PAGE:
Wembley ‘86

The only game between the two sides at the old Wembley Stadium was the inaugural Full Members’ Cup Final in 1986.  Despite taking the lead in the eighth minute, City were losing 5-1 with only five minutes left.  A Mark Lillis inspired fightback followed and he helped City achieve a 5-4 scoreline, before time ran out.  It was a thrilling match and it also helped David Speedie enter the record books.  His hat-trick was the first in a senior domestic final at Wembley since Stan Mortensen in 1953.

You can read about that one here:

Kippax First and Last

City’s first & last games in front of the Kippax Stand were both against Chelsea. The first came on 5 September 1957. City won that game 5-2 (goals from Colin Barlow 2, Fionan ‘Paddy’ Fagan 2 and Billy McAdams), attendance 27,943. The second was on 20 April 1994 – a 2-2 draw (City goals from Uwe Rosler and Paul Walsh), attendance 33,594.

Did You Know?

The two Second Division matches between the sides in 1927-8 were watched by a total of 104,643.  That season City, despite being a Second Division club, had the highest average attendance of all the clubs in the Football League.

Well I Never!

The last match of the 1993-4 season was the last played in front of the old Kippax Stand.  At the time, the Kippax was the largest capacity terraced stand in the country, and Chelsea supporters (dressed as Blues Brothers) laid a wreath in front of the famous old stand.  It was a gesture much appreciated by City fans.  The game ended 2-2 and afterwards supporters hacked off pieces of the old terracing.  Even the old “Colin Bell Bar” Sign was seen being taken towards the city centre after the match!

Feature Match

My feature match is noteworthy as it was played at a time when the Blues were suffering heavy fixture congestion, and squad rotation was still something for the future.

The match is the first leg of the 1970-1 ECWC semi-final.  City were cup holders, while Chelsea had qualified after beating Leeds in the FA Cup Final replay at Old Trafford played on the same night as City’s ECWC final in April 1970.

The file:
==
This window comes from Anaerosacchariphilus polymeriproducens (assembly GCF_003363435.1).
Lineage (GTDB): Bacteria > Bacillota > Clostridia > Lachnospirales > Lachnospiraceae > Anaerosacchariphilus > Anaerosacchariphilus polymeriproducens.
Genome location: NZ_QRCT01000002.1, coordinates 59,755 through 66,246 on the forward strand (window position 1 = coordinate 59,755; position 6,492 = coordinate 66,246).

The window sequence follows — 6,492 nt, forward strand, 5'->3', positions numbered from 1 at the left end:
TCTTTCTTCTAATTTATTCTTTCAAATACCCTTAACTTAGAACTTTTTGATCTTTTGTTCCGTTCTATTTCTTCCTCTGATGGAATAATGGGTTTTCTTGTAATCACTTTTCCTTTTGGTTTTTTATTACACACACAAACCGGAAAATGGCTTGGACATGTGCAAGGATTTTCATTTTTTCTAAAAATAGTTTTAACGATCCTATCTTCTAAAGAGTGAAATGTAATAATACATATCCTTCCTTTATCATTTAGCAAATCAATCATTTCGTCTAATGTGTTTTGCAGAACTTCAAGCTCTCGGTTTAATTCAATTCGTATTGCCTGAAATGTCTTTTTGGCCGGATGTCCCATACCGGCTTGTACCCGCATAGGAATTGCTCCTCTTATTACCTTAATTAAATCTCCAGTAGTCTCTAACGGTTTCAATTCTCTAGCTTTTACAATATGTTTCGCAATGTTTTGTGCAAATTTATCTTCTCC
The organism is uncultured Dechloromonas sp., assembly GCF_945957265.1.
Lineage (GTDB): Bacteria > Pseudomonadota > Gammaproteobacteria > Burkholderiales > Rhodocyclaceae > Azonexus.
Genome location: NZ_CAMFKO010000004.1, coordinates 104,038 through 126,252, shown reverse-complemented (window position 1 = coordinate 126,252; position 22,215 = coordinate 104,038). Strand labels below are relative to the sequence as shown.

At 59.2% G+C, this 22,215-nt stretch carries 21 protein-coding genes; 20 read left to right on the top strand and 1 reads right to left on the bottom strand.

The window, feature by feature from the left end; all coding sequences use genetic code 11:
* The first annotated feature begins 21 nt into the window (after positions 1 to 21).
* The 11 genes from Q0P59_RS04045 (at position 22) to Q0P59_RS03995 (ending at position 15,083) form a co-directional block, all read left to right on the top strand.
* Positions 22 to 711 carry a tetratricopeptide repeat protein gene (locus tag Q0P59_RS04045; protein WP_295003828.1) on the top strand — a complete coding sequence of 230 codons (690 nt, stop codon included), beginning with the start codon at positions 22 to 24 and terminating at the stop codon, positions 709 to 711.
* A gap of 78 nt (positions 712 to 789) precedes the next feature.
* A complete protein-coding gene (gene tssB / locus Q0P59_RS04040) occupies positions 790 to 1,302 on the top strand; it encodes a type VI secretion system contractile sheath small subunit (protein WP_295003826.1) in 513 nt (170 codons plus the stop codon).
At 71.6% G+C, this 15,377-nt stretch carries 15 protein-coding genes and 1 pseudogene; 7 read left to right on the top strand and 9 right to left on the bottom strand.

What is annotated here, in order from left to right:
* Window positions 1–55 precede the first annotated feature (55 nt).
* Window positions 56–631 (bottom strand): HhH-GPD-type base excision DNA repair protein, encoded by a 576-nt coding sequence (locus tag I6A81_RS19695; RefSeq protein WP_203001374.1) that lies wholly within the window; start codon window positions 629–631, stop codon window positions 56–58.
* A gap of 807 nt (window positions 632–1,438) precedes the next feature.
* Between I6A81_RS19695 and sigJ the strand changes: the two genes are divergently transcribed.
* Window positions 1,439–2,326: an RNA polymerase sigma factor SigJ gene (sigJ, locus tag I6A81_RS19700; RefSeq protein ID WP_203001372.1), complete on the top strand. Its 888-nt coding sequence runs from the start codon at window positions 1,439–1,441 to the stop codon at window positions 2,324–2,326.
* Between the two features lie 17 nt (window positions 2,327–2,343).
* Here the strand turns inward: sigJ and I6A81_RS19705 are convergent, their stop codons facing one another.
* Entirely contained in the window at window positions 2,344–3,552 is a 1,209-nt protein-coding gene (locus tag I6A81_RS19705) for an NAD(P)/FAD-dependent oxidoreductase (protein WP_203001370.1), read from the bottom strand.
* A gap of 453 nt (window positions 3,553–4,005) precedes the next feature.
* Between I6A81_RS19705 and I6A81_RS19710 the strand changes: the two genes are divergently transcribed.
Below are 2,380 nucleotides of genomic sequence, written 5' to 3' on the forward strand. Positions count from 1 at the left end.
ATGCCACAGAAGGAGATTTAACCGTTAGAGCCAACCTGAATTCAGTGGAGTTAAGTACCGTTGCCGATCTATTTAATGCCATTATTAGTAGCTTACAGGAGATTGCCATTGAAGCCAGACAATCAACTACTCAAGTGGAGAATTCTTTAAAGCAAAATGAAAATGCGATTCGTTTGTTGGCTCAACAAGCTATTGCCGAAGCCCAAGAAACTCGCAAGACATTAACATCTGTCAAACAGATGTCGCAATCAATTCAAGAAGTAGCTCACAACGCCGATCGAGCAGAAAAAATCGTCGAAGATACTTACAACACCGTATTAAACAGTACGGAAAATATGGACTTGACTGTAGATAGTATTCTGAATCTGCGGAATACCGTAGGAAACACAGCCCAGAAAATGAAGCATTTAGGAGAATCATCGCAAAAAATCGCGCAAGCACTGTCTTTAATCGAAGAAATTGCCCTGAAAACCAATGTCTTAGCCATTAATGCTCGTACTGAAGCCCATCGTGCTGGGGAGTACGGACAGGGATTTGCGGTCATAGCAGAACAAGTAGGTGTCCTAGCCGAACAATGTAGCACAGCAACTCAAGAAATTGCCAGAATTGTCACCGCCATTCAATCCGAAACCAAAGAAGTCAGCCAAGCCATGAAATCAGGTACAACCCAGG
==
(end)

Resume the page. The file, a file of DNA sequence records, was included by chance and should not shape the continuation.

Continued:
Malcolm Allison was banned from all football activity by the FA, leaving Joe Mercer in total control.  Joe always believed the strongest team possible should play.  He didn’t hold with the view that players should be saved for the important matches and, although his belief that every team should always field their strongest side was fair and just, in 1971 it was to cost the Blues dearly.  During a relatively meaningless 4 League fixtures over the Easter period injuries piled up.  By the time of the ECWC game Summerbee, Pardoe, Oakes, Heslop, Bell, and Doyle – all crucial players – were on the injury list, causing Joe to play a team of inexperience in the most crucial match of the season.  Shortly before kick off at Stamford Bridge he solemnly told the press his team and then said:  “And may God bless this ship and all who sail in her.”

Despite their naivety, Mercer’s Minors put in a good performance.  Goalkeeper Joe Corrigan, who played the game with his left eye half-closed through injury, was in exceptional form.  Dave Sexton’s Chelsea surged forward in the opening minutes, but Corrigan kept them at bay.  Gradually, the confidence of City’s inexperienced side increased, and at half-time they entered the dressing room still level.